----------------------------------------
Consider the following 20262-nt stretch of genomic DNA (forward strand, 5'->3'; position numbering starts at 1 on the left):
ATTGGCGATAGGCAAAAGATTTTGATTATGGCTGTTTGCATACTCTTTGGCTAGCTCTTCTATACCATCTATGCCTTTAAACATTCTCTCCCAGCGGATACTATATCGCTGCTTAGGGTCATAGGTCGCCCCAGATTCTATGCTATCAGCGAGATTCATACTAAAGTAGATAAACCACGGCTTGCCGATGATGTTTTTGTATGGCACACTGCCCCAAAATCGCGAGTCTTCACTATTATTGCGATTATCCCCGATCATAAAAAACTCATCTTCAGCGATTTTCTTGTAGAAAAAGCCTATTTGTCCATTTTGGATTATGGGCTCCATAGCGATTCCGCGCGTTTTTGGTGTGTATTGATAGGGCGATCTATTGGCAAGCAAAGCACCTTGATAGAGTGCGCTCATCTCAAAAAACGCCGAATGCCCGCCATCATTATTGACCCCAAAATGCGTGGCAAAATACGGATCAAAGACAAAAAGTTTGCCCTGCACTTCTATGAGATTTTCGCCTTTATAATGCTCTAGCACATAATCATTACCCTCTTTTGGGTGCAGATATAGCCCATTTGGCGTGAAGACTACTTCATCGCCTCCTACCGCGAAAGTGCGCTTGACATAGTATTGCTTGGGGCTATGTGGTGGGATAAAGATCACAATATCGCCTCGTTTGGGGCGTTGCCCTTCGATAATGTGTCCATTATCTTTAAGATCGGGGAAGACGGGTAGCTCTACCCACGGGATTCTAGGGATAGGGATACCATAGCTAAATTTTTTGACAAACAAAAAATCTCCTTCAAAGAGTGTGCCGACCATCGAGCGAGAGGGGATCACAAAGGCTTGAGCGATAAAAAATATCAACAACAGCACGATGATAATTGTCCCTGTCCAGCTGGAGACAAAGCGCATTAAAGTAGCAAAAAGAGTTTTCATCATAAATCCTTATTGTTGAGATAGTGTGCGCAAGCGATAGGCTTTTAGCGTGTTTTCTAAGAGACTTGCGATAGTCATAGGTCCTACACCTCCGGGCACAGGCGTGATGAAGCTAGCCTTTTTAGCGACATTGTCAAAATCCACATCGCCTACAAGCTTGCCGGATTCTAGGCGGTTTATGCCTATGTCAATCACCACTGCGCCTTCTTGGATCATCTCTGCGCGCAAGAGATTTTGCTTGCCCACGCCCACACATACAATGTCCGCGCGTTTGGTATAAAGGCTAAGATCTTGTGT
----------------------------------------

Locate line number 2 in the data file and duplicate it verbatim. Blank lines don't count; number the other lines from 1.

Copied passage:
ATTGGCGATAGGCAAAAGATTTTGATTATGGCTGTTTGCATACTCTTTGGCTAGCTCTTCTATACCATCTATGCCTTTAAACATTCTCTCCCAGCGGATACTATATCGCTGCTTAGGGTCATAGGTCGCCCCAGATTCTATGCTATCAGCGAGATTCATACTAAAGTAGATAAACCACGGCTTGCCGATGATGTTTTTGTATGGCACACTGCCCCAAAATCGCGAGTCTTCACTATTATTGCGATTATCCCCGATCATAAAAAACTCATCTTCAGCGATTTTCTTGTAGAAAAAGCCTATTTGTCCATTTTGGATTATGGGCTCCATAGCGATTCCGCGCGTTTTTGGTGTGTATTGATAGGGCGATCTATTGGCAAGCAAAGCACCTTGATAGAGTGCGCTCATCTCAAAAAACGCCGAATGCCCGCCATCATTATTGACCCCAAAATGCGTGGCAAAATACGGATCAAAGACAAAAAGTTTGCCCTGCACTTCTATGAGATTTTCGCCTTTATAATGCTCTAGCACATAATCATTACCCTCTTTTGGGTGCAGATATAGCCCATTTGGCGTGAAGACTACTTCATCGCCTCCTACCGCGAAAGTGCGCTTGACATAGTATTGCTTGGGGCTATGTGGTGGGATAAAGATCACAATATCGCCTCGTTTGGGGCGTTGCCCTTCGATAATGTGTCCATTATCTTTAAGATCGGGGAAGACGGGTAGCTCTACCCACGGGATTCTAGGGATAGGGATACCATAGCTAAATTTTTTGACAAACAAAAAATCTCCTTCAAAGAGTGTGCCGACCATCGAGCGAGAGGGGATCACAAAGGCTTGAGCGATAAAAAATATCAACAACAGCACGATGATAATTGTCCCTGTCCAGCTGGAGACAAAGCGCATTAAAGTAGCAAAAAGAGTTTTCATCATAAATCCTTATTGTTGAGATAGTGTGCGCAAGCGATAGGCTTTTAGCGTGTTTTCTAAGAGACTTGCGATAGTCATAGGTCCTACACCTCCGGGCACAGGCGTGATGAAGCTAGCCTTTTTAGCGACATTGTCAAAATCCACATCGCCTACAAGCTTGCCGGATTCTAGGCGGTTTATGCCTATGTCAATCACCACTGCGCCTTCTTGGATCATCTCTGCGCGCAAGAGATTTTGCTTGCCCACGCCCACACATACAATGTCCGCGCGTTTGGTATAAAGGCTAAGATCTTGTGT